desperadoa bold or desperate outlaw
fiestain Spanish, it can mean a party, a celebration, a feast, from vulgar Latin festum
filibusterfrom filibustero, derived from Dutch vrijbuiter, “pirate”
gringofrom “Griego” Greek); originally referred to most any outsider. Later, primarily yanquis, or Anglos
hackamorejáquima – headstall, halter
jerkycharquí – roughly equivalent to “tasajo”
lariatfrom la reata, braided rawhide rope
lassofrom lazo “tie”
machetelarge heavy knife with a broad blade
machomacho usually means simply “male” in Spanish
mesaIn Spanish it means “table,”
mesquitetree name originally from Nahuatl mizquitl mestizo
moseya corruption of vamoose to go easily, to drift
mustangfrom mesteñas, from mesta, mix – a wild horse
nadanothing
palominofrom paloma, dove – a horse of a particular gold color, perhaps originally the grayish golden color of the dove; in Old Spain called “Isabellas”
patioIn Spanish, the word most often refers to an inner garden or courtyard.
patrónthe boss man, owner
pickaninnyoffensive term, from pequeño, “small”
pintoSpanish pintar for “spotted” or “painted”
plazatown square
ponchoSpanish adopted the word from Araucanian, an indigenous South American language
prontofrom an adjective or adverb meaning “quick” or “quickly”
quirtcuerda or cuarto – a horsewhip
ranchRancho often means “ranch” in Mexican Spanish, but it can also mean a settlement, camp or meal rations.
rancherhis term is derived from the Spanish word ranchero which means the boss of a rancho.  The word now means someone who owns or runs a ranch.
remudaa group of spare or extra horses found on a cattle drive
renegadefrom renegado
rodeoThis term is derived from the Spanish word rodeo which meant a gathering of cattle during the time of open range grazing, “to go around”
savvyfrom sabe, a form of the verb saber, “to know”
siestaa nap
silolocation for storing fodder
sombreroIn Spanish, the word, which is derived from sombra, “shade,” can mean almost any kind of hat, not just the traditional broad-rimmed Mexican hat.
stampedeestampida – the panicked flight of a herd; longhorn breed considered the worst
stockadefrom a French derivation of the Spanish estacada, “fence” or “stockade”
ten-gallon hatfrom Spanish tan galán  “so gallant”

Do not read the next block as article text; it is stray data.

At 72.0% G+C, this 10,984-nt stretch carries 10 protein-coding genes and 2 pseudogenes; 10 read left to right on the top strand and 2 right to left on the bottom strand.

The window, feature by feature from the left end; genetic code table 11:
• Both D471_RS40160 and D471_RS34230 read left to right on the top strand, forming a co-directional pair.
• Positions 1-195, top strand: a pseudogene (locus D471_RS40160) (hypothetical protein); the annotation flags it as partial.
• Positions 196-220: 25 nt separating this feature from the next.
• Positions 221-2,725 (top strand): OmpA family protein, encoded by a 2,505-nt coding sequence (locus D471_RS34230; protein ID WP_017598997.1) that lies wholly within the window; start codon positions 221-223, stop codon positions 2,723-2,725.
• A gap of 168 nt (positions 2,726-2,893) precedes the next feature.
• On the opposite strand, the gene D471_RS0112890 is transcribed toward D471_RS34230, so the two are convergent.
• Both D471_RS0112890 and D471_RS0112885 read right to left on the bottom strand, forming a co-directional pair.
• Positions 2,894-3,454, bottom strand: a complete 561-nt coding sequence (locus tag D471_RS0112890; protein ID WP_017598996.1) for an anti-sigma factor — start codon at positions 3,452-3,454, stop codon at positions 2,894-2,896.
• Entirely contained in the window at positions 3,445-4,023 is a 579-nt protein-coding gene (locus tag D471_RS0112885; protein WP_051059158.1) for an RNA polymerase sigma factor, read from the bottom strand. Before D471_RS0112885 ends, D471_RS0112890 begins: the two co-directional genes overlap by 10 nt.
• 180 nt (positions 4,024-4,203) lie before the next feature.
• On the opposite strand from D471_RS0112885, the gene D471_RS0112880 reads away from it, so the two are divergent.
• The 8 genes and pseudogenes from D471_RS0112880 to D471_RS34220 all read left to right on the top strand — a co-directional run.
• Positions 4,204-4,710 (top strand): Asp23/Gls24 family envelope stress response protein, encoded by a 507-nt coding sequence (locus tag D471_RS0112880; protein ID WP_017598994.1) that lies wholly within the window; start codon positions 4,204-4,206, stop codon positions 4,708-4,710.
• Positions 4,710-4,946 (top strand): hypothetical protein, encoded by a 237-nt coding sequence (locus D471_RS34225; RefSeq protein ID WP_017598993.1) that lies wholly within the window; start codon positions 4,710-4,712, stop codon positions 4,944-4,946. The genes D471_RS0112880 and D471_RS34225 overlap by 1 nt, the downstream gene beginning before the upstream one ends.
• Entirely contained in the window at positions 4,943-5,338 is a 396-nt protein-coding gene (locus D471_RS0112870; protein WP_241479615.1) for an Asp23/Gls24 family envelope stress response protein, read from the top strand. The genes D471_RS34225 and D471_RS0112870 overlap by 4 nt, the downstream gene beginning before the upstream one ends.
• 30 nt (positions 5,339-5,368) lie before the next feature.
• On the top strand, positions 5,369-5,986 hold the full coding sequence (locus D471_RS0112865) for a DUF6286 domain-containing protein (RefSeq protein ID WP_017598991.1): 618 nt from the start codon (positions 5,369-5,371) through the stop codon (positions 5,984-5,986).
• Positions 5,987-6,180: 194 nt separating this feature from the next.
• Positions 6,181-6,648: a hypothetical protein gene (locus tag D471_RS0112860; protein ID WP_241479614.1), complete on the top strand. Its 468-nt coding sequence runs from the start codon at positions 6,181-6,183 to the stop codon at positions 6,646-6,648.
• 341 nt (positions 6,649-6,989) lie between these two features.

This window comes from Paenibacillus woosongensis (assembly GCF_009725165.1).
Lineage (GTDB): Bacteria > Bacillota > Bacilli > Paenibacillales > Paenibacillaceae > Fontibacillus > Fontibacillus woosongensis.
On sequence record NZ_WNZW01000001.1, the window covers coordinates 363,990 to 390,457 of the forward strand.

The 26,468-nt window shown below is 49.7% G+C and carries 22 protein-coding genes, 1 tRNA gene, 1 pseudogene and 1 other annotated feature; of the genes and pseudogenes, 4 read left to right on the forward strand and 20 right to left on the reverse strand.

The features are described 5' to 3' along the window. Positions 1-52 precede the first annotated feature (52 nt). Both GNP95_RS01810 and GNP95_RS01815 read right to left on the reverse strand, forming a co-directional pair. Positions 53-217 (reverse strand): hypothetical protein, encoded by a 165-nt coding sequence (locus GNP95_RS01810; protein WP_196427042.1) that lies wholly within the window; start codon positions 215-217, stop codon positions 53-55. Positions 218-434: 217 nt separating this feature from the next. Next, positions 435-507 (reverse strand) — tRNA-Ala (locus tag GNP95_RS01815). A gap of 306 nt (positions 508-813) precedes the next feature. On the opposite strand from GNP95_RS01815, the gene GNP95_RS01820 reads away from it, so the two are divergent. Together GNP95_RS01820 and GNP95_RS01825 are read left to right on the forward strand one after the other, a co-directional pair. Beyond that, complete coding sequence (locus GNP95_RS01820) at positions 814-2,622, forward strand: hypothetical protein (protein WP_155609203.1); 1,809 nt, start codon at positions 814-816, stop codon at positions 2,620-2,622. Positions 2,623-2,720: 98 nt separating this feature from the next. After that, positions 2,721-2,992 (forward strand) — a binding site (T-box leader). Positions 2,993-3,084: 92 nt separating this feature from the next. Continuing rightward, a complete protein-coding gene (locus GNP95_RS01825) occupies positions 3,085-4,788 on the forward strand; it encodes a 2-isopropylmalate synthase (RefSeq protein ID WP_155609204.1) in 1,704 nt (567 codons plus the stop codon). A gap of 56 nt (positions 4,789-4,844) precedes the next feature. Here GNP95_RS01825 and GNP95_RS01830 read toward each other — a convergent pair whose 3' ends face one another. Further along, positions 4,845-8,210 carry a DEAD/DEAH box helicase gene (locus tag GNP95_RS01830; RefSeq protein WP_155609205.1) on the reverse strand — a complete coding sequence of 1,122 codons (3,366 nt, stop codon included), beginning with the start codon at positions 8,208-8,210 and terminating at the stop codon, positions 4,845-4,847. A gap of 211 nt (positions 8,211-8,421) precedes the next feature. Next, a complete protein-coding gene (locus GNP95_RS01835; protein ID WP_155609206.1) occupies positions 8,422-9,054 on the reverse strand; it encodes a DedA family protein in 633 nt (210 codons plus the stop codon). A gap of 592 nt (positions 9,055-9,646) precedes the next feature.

tornadofrom tronada, thunderstorm
vamoosefrom vamos, a form of “to go”
vaqueroor “baquero”; English regionalism for a cowboy
verandaporch along the outside of a building
vigilantefrom adjective for “vigilant”
wranglersome sources say word is derived from Mexican Spanish caballerango, one who grooms horses, akin to remudero

While saddle is not a Spanish word, the Spaniards added the horn to it and that served as the model for our western saddles.

The names of nine states are Spanish derived. They are:

  • California — a mythical island from the 1510 Spanish novel Las sergas de Esplandián by Garci Rodríguez de Montalvo.
  • Colorado — “red-colored” (referring to the color of the river that is the state’s namesake).
  • Florida — “flowery”
  • Montana — from montaña (“mountain”)
  • Nevada — “snowy”
  • New Mexico — an anglicization of Nuevo México.
  • Texas— the Spanish adopted the word tejas from the language of the indigenous Cado people. It means “friends” or “allies.”
  • Utah — derived from the name of the indigenous Ute people, by way of Spanish yuta.
  • Arizona— from Spanish Arizonac, itself an adoption of the word alĭ ṣonak, meaning “little spring,” from the local O’odham language. Alternate etymology may be the Basque haritz ona (good oak).

Concluding Remarks

So, how many Spanish-derived words did you count in the first paragraph of this Footnote? There were eleven. As we teach our students it would be appropriate to emphasize the agricultural terms and practices that we have adopted from other cultures. It is only fitting to recognize the contributions of various cultures to our nation and agriculture.

References

Public Broadcasting Service (ND). Cowboys. https://www.pbs.org/opb/historydetectives/feature/cowboys/

Robles, Heather A. (1999) “Spanish Additions to the Cowboy Lexicon from 1850 to the Present,” Deseret Language and Linguistic Society Symposium: Vol. 25 : Iss. 1 , Article 4. Available at: https://scholarsarchive.byu.edu/dlls/vol25/iss1/4

The following sources were also used to identify the Hispanic influenced agricultural words: